Kari Miller, Regulatory and Product Management Leader, Pilgrim Quality Solutions, an IQVIA company
During the 12th Annual Conference for the Business of Biotech, held at the Moffitt Cancer Center in Tampa, Florida on March 2, 2018, it was no surprise that the theme of the conference was Discovering Tomorrow’s Cancer Cures. With the keynote on Immunotherapy and the impact it’s having on the treatment of cancer, as well as discussions on Adaptive Therapies, and breakthroughs made possible by the 21st Century Cures Act, one could feel the promise of recent and near-future advancements in the fight against cancer.
With all the science-based presentations at the conference, the session titled Real World Data: Mining Gold from a Mountain of Straw drew my attention. The session focused on Real World Data (RWD) and Real World Evidence (RWE), and how to draw insights from both to improve patient outcomes.
Defining RWD and RWE
Real World Data (RWD) is defined as data derived from a number of sources that are associated with outcomes in patient populations in real-world settings. Real World Data sources include, but are not limited to, the following:
- Electronic Health Records (EHR)
- Administrative and healthcare claims databases
- Social Media, which is playing a bigger role
Real World Evidence (RWE) is still being defined, however, in its simplest form, it is ‘results’ — evidence regarding the usage and potential benefits and risks of a medical product derived from analysis of real world data (data outside of clinical trials which are very controlled).
The insights derived from RWD and RWE are playing a key role in getting the right treatment to the right patient. It is commonly known that what works for one patient does not always work for another. Treatment results outside of a clinical trial often vary from the results experienced in the real world, where patient characteristics do not match exactly those from the clinical trial.
Putting RWD and RWE to Work
Additional uses for RWD and RWE include but are not limited to:
- Improve personalization of medical care
- Development of trial designs
- Monitoring of post-market safety and adverse events
- 21st Century Cures Act places additional focus on the use of RWD and RWE to support regulatory decision making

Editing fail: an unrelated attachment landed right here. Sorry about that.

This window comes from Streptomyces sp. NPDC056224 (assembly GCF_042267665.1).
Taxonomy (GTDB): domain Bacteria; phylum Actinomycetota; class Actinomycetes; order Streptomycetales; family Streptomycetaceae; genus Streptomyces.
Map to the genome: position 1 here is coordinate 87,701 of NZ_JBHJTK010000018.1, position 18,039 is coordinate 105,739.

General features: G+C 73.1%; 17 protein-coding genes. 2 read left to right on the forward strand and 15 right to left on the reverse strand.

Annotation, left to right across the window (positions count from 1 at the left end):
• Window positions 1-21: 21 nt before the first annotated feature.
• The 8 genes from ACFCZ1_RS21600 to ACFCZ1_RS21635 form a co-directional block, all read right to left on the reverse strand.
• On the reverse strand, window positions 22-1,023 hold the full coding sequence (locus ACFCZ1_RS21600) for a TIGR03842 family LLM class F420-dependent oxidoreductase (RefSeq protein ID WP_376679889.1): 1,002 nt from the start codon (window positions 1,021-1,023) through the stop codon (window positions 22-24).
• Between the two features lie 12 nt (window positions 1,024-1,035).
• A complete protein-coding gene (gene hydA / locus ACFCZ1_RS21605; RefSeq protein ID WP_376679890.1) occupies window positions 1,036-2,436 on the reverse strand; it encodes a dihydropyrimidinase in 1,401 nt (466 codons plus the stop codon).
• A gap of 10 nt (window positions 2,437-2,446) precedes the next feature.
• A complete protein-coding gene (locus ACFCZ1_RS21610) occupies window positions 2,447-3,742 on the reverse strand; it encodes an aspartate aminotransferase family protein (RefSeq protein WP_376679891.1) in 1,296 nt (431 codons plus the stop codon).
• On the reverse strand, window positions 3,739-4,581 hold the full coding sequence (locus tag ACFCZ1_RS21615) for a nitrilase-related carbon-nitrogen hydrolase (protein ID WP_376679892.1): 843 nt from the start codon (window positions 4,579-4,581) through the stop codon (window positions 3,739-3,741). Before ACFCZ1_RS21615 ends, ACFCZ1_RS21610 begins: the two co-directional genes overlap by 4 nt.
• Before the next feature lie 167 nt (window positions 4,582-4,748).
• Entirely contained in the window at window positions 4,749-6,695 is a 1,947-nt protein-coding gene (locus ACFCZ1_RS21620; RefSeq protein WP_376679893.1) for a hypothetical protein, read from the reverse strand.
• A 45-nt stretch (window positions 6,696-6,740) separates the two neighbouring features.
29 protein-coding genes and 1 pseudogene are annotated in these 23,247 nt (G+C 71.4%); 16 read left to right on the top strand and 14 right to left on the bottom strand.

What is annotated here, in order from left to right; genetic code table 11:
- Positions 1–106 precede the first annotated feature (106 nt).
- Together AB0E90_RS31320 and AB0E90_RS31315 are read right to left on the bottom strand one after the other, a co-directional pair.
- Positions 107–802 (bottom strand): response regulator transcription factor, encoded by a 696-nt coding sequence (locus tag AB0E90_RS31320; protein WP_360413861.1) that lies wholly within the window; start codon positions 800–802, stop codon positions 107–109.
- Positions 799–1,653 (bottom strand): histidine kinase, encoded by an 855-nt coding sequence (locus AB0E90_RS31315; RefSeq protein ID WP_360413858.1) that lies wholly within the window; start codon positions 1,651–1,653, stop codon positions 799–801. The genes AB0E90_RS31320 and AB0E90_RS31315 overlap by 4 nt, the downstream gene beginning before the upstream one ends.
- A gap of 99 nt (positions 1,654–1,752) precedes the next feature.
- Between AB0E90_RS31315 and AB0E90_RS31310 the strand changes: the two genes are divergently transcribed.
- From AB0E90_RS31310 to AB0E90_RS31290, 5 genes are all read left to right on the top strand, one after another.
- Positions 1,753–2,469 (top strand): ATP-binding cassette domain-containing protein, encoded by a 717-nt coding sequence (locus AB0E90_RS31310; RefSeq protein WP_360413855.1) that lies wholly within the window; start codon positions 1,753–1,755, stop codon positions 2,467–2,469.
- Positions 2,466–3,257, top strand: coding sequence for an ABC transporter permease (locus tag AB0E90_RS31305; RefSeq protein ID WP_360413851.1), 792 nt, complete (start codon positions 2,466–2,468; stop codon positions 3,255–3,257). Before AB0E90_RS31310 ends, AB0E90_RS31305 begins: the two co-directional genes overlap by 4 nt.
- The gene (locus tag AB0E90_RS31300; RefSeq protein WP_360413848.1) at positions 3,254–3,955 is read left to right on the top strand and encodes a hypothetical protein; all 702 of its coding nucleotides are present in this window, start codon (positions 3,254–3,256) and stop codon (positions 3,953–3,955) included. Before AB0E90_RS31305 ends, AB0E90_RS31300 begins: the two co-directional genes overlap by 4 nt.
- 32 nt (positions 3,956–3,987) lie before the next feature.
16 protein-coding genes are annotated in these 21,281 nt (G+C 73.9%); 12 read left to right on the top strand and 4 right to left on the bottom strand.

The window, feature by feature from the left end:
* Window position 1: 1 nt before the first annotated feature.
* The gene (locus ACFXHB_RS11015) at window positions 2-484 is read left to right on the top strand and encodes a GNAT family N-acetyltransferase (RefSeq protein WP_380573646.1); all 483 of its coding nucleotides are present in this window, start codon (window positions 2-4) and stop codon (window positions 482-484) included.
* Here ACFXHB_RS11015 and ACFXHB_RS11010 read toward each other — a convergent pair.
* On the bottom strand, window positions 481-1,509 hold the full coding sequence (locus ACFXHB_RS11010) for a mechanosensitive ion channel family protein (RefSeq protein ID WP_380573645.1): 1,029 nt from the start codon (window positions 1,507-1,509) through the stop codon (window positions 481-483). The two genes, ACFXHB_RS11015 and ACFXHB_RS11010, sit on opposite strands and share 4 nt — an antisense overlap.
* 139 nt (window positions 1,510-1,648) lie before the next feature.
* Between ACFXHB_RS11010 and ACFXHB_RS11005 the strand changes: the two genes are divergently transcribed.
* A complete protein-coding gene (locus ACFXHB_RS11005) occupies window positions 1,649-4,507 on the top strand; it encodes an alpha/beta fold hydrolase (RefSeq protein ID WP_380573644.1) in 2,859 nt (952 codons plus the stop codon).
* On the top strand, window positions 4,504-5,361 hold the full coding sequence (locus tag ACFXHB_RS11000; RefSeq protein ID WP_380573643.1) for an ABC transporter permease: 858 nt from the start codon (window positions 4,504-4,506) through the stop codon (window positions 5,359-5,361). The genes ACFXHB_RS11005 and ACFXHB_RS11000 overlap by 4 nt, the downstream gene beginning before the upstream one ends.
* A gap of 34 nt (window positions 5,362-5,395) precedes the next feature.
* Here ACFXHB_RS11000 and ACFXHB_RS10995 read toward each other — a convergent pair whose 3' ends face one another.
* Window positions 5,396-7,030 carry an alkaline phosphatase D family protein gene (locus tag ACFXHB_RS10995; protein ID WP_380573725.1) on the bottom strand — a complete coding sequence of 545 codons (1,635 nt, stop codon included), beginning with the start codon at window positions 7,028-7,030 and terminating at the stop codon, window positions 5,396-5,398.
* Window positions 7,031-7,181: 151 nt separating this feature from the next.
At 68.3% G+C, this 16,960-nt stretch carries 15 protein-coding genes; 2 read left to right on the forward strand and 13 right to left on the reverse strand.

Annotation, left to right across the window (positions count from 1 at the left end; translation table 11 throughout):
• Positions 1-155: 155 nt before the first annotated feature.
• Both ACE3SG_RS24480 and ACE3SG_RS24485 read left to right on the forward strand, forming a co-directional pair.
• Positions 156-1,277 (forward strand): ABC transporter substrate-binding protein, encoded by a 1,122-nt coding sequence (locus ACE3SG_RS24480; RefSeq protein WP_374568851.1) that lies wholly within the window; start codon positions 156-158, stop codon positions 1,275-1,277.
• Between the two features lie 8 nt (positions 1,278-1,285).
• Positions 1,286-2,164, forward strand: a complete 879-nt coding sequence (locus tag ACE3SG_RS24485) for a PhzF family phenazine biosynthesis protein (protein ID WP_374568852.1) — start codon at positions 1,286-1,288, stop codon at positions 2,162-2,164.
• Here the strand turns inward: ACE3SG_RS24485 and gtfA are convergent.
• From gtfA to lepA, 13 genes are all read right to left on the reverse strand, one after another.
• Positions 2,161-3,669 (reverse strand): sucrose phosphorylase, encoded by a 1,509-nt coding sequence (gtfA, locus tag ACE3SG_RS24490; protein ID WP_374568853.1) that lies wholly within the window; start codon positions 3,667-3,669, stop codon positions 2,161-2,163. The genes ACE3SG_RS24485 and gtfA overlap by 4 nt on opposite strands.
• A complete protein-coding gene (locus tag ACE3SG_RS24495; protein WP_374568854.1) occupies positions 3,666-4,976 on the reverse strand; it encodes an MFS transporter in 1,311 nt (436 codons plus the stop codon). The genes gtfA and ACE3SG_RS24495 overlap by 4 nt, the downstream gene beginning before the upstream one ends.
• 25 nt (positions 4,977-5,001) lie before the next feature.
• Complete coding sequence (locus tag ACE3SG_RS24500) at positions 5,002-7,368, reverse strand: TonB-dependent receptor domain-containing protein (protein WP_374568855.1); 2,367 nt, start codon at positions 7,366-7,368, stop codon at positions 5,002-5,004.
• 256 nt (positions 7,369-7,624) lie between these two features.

- Discover new indications for existing treatments
- Coverage (payment) decisions
Maximizing the Potential of RWD and RWE
With all the benefits and uses of RWD and RWE, there is still work to be done in this arena. It takes a lot of data to draw accurate results. In fact, terabytes of data are required, according to one of the panelists for this conference session. The achievement of accurate results also requires a common language, harmonization, and codified and structured data – topics that are not unfamiliar to the Quality Management world.
Real World Data comes from many different sources, as indicated above, and often that data is unstructured. As an industry, we need to figure out how to tap into that unstructured data. Technologies such as Artificial Intelligence (AI), Machine Learning (ML), Natural Language Processing, and Block Chain will play key roles in the advancement of RWD and RWE; preparing it for broader use, even public consumption, without compromising patient privacy.
Holding Promise for the Future of Medical Care
Significant strides are being made in the achievement of better health outcomes with the use of RWD and RWE. It is already demonstrating its ability to improve trial designs, and aid in post-market surveillance, support regulatory decisions, and discovering new indications. Ultimately RWE needs to become regulatory-grade to fulfill the promise of providing the right treatment to the right patient. With the combined power of science and technology, the promise is on the horizon.
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